I love those ads in in-flight magazines purportedly ranking the top steakhouses, seafood, Italian, or brewpub eateries in the US. The concept behind these ads is simple: get 10 restaurants to pay you to rank them in the top ten, then pay about 50% of what they pay you to the airlines – you make money, the airlines make money, and the restaurants get people coming through the doors. So what if the ad obscures the fact that this isn’t an actual ranking of quality, but rather a ranking of who pays the most to get in the ad, right?

This “fake ranking” concept has now come to the SEM/SEO space. A company called “Top SEOs” is advertising on SearchEngineLand encouraging users to visit the site and see their rankings of the top SEOs, SEMs, local search, social media, and other experts. Of course, as the founder of an SEM agency, I was curious to see if somehow Top SEOs had included me in their rankings, but alas I wasn’t there.
Moreover, the rankings start to smell suspicious immediately. Many of the top pay per click management companies were totally new to me, and the data being reported was outright strange. For example, coming in at #17 was Efficient Frontier, with revenue of between $3-$5M a year and over 100 employees. I think that might be their monthly revenue (oh, and they listed the CEO from two years ago).
I then went to the advertising information page and found the answer I thought I would find: to be ranked, you need to buy a “membership” with Top SEOs – the minimum cost for a ranking for a year is $30,000! That’s a lot of payola, but I guess if hapless potential clients don’t know this is a paid ranking, it might also end up being a good investment.
It’s always difficult to choose service providers and companies like Yelp and ChoiceVendor – both of whom rely on unsolicited reviews from actual consumers and businesses – are a good albeit still imperfect way to discern differences. TopSEOs, on the other hand, is no different than the flogs promoting Acai berry diets, or any fake news show/infomercial you see on late night television. The objective is not to be objective, and that’s something that the SEM industry should object to!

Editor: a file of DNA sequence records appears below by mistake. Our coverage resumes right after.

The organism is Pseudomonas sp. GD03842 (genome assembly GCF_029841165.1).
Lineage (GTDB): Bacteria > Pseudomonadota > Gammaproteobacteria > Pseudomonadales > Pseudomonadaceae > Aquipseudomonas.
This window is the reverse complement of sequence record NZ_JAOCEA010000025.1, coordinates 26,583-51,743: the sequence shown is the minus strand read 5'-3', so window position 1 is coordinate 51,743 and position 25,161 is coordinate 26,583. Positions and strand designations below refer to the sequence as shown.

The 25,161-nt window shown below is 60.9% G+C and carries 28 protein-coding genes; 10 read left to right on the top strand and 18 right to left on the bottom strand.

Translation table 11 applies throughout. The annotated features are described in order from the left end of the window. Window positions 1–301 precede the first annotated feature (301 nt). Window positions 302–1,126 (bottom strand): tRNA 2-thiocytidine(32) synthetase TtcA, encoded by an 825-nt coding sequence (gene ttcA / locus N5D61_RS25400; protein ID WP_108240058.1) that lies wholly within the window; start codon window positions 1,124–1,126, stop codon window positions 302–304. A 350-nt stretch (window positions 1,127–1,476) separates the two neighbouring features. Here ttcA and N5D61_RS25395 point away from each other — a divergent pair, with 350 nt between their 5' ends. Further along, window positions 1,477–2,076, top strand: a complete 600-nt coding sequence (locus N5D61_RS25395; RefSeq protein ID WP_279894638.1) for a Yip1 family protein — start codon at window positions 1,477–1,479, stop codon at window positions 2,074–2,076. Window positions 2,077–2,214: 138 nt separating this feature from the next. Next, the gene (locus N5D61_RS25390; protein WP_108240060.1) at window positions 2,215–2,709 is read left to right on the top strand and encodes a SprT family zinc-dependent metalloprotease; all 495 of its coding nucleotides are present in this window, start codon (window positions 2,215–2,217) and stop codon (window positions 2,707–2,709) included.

1. Chad Baldwin December 23rd, 2009

    Agree with you analysis David and thanks for putting in the thought. The SEM industry and SEO industry are full of complexity and it would be a worthwhile thing for a company to really dig in (more than the big analyst firms do today). Unfortunately, the information in TopSEOs within the PPC bid mgmt space is highly inaccurate. I know because I have worked in two of the companies on the list and do have direct knowledge. A plea to CEO and owner Jeev Trika – please reach out and really do the research before publicizing erroneous information.I randomly stumbled upon Jeev's personal blog and first post I read contained the following.."Really, what it all comes down to is being credible about your ideas so that they would be convinced about putting their money into your box."

  2. David Rodnitzky December 23rd, 2009

    Thanks for the comment Chad (reminds me that we need to get together soon!)The sad thing is that consumers will be duped by this and lose faith in the SEM industry if they go with a "top" SEM who turns out to be anything but, and that hurts all of us!

  3. Brian Hancock December 23rd, 2009

    This isn't anything new, this site has existed under this model for quite a long time.Your 100% right that people pay for rankings there, but it's not much different from the rest of the world. Advertisers get articles in trade publications, members of organizations win bogus awards because they are a paid member, get speaking engagements at industry conferences, etc.This is the world we live in – nothing is as it seems…

  4. David Rodnitzky December 23rd, 2009

    Brian, you are right that this isn't new, and advertising to some degree is always stretching the truth.The problem I have with this – and its the same problem the FTC has with flogs – is that it is representing itself as being objective and not advertising, when in fact it is 100% advertising. It is deliberately misleading consumers in my opinion.

  5. John Roose December 23rd, 2009